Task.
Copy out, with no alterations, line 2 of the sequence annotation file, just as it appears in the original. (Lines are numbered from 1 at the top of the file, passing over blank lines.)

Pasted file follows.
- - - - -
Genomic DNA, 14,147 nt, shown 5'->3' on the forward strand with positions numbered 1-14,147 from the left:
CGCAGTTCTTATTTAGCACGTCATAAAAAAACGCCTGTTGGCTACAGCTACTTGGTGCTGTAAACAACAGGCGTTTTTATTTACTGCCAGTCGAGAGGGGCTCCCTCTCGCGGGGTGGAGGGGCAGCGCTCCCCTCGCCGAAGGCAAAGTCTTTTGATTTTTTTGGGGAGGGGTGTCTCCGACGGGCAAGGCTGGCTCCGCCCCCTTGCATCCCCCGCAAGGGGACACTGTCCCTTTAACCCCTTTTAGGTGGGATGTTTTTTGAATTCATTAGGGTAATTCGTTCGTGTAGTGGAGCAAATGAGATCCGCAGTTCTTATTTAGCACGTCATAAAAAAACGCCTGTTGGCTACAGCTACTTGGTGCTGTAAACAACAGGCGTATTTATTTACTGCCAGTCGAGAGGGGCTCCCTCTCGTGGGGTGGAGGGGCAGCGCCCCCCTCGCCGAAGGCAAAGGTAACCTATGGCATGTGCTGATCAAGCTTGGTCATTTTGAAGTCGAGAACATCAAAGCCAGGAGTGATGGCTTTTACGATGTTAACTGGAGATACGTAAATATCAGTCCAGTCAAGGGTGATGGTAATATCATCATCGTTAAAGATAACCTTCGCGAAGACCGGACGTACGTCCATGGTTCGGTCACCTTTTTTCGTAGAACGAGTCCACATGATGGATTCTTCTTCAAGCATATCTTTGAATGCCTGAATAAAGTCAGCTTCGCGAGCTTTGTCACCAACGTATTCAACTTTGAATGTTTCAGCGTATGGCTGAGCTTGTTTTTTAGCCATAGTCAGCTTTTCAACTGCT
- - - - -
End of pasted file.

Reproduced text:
CGCAGTTCTTATTTAGCACGTCATAAAAAAACGCCTGTTGGCTACAGCTACTTGGTGCTGTAAACAACAGGCGTTTTTATTTACTGCCAGTCGAGAGGGGCTCCCTCTCGCGGGGTGGAGGGGCAGCGCTCCCCTCGCCGAAGGCAAAGTCTTTTGATTTTTTTGGGGAGGGGTGTCTCCGACGGGCAAGGCTGGCTCCGCCCCCTTGCATCCCCCGCAAGGGGACACTGTCCCTTTAACCCCTTTTAGGTGGGATGTTTTTTGAATTCATTAGGGTAATTCGTTCGTGTAGTGGAGCAAATGAGATCCGCAGTTCTTATTTAGCACGTCATAAAAAAACGCCTGTTGGCTACAGCTACTTGGTGCTGTAAACAACAGGCGTATTTATTTACTGCCAGTCGAGAGGGGCTCCCTCTCGTGGGGTGGAGGGGCAGCGCCCCCCTCGCCGAAGGCAAAGGTAACCTATGGCATGTGCTGATCAAGCTTGGTCATTTTGAAGTCGAGAACATCAAAGCCAGGAGTGATGGCTTTTACGATGTTAACTGGAGATACGTAAATATCAGTCCAGTCAAGGGTGATGGTAATATCATCATCGTTAAAGATAACCTTCGCGAAGACCGGACGTACGTCCATGGTTCGGTCACCTTTTTTCGTAGAACGAGTCCACATGATGGATTCTTCTTCAAGCATATCTTTGAATGCCTGAATAAAGTCAGCTTCGCGAGCTTTGTCACCAACGTATTCAACTTTGAATGTTTCAGCGTATGGCTGAGCTTGTTTTTTAGCCATAGTCAGCTTTTCAACTGCT